Go Ahead, Make My Day!
Ten years earlier, it was the Soviets premier’s finger that was on the button. According to a 2010 article in the British newspaper, The Daily Mail, this close call was precipitated by a rapidly escalating border clash between China and the U.S.S.R. in October of 1969. As the shooting match along the Sino-Soviet frontier worsened, the Kremlin contemplated a series of nuclear strikes against a full gamut of targets inside the People’s Republic. In order to avert a panic in Washington at the prospect of Russian missiles in the air, Soviet diplomats informed the White House of Moscow’s intention to strike China. The U.S. responded with a stern warning: Use nukes on China, the Nixon Administration threatened, and America would attack 130 cities in the Soviet Union. The Russian leader Leonid Brezhnev blinked and instead opted for a diplomatic solution to its showdown with China. For more about this crisis, click here.
Nuclear Showdown on the Sub-Continent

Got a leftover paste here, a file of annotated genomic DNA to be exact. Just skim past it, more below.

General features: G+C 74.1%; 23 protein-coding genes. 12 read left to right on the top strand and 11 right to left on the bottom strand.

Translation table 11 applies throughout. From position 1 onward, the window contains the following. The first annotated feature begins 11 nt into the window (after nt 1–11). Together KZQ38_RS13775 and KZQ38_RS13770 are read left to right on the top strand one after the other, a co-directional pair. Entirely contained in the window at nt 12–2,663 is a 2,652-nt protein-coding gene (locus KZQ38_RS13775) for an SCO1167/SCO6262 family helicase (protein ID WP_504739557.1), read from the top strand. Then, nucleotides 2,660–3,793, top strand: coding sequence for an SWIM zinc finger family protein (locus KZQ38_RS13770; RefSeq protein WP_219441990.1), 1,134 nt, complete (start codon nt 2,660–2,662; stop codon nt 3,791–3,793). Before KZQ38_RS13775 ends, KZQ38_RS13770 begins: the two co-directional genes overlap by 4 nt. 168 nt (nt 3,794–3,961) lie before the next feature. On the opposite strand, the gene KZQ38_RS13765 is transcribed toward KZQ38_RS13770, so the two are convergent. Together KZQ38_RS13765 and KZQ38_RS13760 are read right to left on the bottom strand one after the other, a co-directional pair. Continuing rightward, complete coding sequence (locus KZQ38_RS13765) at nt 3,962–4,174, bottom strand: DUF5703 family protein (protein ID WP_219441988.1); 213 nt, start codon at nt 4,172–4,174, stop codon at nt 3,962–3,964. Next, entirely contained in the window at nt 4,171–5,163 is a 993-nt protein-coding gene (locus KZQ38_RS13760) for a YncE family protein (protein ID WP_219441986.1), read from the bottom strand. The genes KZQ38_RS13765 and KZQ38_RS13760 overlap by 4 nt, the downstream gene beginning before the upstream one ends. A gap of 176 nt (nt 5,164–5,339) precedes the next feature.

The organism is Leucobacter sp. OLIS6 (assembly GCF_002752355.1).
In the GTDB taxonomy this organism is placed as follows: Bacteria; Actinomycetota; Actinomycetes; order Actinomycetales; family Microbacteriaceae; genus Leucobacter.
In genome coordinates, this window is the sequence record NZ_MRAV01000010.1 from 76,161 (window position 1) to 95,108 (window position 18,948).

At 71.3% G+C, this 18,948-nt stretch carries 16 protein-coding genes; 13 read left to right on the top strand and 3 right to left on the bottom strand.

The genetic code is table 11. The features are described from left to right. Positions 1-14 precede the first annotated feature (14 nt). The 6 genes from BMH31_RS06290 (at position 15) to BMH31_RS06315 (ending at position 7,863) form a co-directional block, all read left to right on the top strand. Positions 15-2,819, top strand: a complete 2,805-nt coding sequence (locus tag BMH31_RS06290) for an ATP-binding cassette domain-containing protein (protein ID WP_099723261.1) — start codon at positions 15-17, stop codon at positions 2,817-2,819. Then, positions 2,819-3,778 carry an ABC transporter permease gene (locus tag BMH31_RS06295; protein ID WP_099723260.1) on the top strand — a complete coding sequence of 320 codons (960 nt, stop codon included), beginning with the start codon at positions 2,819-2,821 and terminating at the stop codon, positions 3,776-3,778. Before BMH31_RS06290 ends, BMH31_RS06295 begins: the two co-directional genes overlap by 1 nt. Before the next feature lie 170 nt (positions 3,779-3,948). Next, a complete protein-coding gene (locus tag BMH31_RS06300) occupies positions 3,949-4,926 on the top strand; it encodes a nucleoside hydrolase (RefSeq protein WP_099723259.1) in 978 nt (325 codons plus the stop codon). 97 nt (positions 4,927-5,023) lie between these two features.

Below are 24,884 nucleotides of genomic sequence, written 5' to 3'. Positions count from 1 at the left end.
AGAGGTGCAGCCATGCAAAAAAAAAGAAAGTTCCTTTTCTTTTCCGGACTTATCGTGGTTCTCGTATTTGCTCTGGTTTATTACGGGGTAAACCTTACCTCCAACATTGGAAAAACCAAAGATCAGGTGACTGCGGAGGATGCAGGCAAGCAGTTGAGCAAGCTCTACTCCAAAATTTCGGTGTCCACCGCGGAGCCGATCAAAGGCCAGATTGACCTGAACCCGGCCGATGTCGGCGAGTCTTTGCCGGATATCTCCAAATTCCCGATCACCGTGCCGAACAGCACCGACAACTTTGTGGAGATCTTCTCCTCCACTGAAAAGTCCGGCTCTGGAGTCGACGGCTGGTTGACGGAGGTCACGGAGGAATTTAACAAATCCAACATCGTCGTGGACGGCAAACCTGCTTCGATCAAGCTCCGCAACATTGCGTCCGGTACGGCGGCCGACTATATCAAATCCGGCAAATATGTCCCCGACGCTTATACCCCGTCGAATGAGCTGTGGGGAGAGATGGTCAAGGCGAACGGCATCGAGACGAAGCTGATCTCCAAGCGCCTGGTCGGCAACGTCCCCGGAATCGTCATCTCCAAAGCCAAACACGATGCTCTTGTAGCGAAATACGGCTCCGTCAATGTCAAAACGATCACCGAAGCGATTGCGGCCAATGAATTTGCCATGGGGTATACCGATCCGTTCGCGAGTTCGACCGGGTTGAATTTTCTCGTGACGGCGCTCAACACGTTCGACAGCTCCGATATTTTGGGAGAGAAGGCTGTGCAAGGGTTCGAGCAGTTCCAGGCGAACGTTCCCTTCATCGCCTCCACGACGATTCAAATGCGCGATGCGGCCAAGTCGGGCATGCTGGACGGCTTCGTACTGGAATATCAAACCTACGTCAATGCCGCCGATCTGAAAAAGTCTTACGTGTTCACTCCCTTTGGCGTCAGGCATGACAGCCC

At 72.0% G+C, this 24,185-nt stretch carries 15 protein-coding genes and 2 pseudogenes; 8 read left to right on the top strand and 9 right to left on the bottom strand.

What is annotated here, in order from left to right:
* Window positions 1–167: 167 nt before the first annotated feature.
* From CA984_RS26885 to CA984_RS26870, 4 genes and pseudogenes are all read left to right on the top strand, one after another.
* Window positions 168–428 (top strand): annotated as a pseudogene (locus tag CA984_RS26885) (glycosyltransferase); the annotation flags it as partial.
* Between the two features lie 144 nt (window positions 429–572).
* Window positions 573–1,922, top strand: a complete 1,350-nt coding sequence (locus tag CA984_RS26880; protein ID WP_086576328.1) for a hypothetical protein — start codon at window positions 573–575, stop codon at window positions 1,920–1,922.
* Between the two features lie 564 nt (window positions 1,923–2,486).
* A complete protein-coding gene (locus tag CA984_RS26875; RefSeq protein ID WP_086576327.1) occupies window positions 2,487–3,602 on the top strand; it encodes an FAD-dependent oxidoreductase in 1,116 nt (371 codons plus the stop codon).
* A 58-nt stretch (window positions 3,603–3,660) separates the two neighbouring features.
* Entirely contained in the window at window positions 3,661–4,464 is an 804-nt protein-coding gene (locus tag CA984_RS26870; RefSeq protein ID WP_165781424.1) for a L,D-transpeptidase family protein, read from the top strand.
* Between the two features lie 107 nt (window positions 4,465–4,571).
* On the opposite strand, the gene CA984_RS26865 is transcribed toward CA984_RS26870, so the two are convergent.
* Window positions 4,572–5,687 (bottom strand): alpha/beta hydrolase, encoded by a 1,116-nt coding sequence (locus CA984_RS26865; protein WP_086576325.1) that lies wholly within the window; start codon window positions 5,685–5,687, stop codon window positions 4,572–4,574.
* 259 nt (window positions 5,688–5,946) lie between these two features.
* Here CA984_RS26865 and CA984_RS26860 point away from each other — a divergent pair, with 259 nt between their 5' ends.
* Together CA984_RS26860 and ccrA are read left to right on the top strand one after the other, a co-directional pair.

American diplomatic intervention would again avert disaster, although in this case it would be a regional nuclear confrontation involving long-time foes India and Pakistan. According to a landmark New Yorker article from 1993 by Pulitzer Prize-winning investigative journalist Seymour Hersh, a massive build up of Indian troops along border of the disputed Kashmir region in 1990 precipitated the crisis. Pakistani, caught off guard by the suddenness with which the Indian army had appeared on its frontier, prepared to launch a nuclear strike on the enemy capital. The article, entitled “On the Nuclear Edge,” describes how American intelligence watched in real-time via spy satellites as the Pakistani military transported what looked like atom bombs from a suspected nuclear weapons facility to a nearby airport. Washington looked on with growing alarm as the highways connecting the two sites were ominously closed to all traffic and the airport was locked down as Pakistani technicians began fitting the mysterious payloads onto a squadron of F-16 fighter bombers. The White House hit the panic button and sent then National Security Adviser Robert Gates to warn the Pakistan to step back from the brink, while urging India to stay its forces on the border (if they both knew what was good for them.) Both Islamabad and Delhi relented in the face of American pressure both sides stood down. Gates admitted in the article that the crisis came perilously close to touching off a war. “Pakistan and India seemed to be caught in a cycle that they couldn’t break out of,” Gates says in the New Yorker piece. “I was convinced that if a war started, it would be nuclear.” Others were even more stark in their assessment. “It was the most dangerous nuclear situation we have ever faced since I’ve been in the U.S. government,” one official told Hersh. “It may be as close as we’ve come to a nuclear exchange. It was far more frightening than the Cuban Missile Crisis.” The full text of the famous article is available here.